Researchers have revealed there is no higher risk of IVF babies getting cancer than those conceived naturally
The study conducted at the Amsterdam University Medical Center and Netherlands Cancer Institute wanted to determine if cancer was more widespread in those born via assisted reproductive technologies(ART) than those who were not.
According to Medical Express, the results, which were presented virtually in June at the annual ESHRE meeting, have been described as ‘quite reassuring, especially for those conceived via IVF’, by lead author of the study, Dr Mandy Spaan.
The findings also found that there was no different outcome between IVF children and those conceived by sub-fertile women who went on to achieve pregnancy naturally, either with or without the help of fertility drugs for increasing ovulation.
Dr Spaan hoped the results would help physicians to inform parents considering fertility treatment about the potential health risks for their children, and was also ‘evidence-based information about the association between ART and the cancer risk in children and adolescents.’.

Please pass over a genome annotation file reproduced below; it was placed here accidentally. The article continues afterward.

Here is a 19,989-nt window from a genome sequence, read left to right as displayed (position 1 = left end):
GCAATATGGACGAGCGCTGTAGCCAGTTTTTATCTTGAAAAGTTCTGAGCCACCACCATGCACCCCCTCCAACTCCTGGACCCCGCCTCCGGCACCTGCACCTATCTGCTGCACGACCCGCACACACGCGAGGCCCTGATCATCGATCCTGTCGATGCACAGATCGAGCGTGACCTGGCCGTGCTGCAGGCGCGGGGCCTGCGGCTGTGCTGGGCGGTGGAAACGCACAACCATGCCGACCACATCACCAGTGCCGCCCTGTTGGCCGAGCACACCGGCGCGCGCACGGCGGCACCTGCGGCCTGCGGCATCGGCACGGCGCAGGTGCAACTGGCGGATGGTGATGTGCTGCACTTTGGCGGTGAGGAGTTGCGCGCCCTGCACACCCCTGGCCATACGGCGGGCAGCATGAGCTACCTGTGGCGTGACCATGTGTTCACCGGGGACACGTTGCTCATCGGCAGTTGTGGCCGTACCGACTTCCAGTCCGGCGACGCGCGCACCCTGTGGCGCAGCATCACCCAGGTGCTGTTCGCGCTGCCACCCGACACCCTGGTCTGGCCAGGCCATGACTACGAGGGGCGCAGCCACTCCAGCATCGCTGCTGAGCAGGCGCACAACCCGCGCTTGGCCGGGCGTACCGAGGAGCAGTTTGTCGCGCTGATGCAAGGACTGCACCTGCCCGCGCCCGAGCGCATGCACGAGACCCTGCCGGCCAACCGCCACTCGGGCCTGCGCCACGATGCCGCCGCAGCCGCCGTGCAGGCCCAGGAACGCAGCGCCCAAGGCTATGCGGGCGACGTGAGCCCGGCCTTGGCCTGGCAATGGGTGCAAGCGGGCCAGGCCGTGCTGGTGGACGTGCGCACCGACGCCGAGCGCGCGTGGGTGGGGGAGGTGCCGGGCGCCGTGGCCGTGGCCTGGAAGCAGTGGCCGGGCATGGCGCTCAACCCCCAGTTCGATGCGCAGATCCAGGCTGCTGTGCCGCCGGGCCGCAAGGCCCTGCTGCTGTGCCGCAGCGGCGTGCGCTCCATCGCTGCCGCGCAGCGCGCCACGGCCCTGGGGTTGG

The study looked at women who had offspring from 13 IVF clinics or two regional fertility centers in the Netherlands.
They looked at babies born between 1980 and 2012, which included 89,249 children, 57417 born via ART, such as IVF, ICSI, or frozen embryo transfer between 1983 and 2012, and 37,832 conceived naturally by sub-fertile women with or without fertility drugs between 1975 and 2012.
The data showed that 358 cancers were diagnosed in children, of which 157 were in the ART group and 201 were in the non-fertility assisted category.
Analysis showed no overall increase in cancer risk for those born after ART compared with those not conceived by ART and the general population.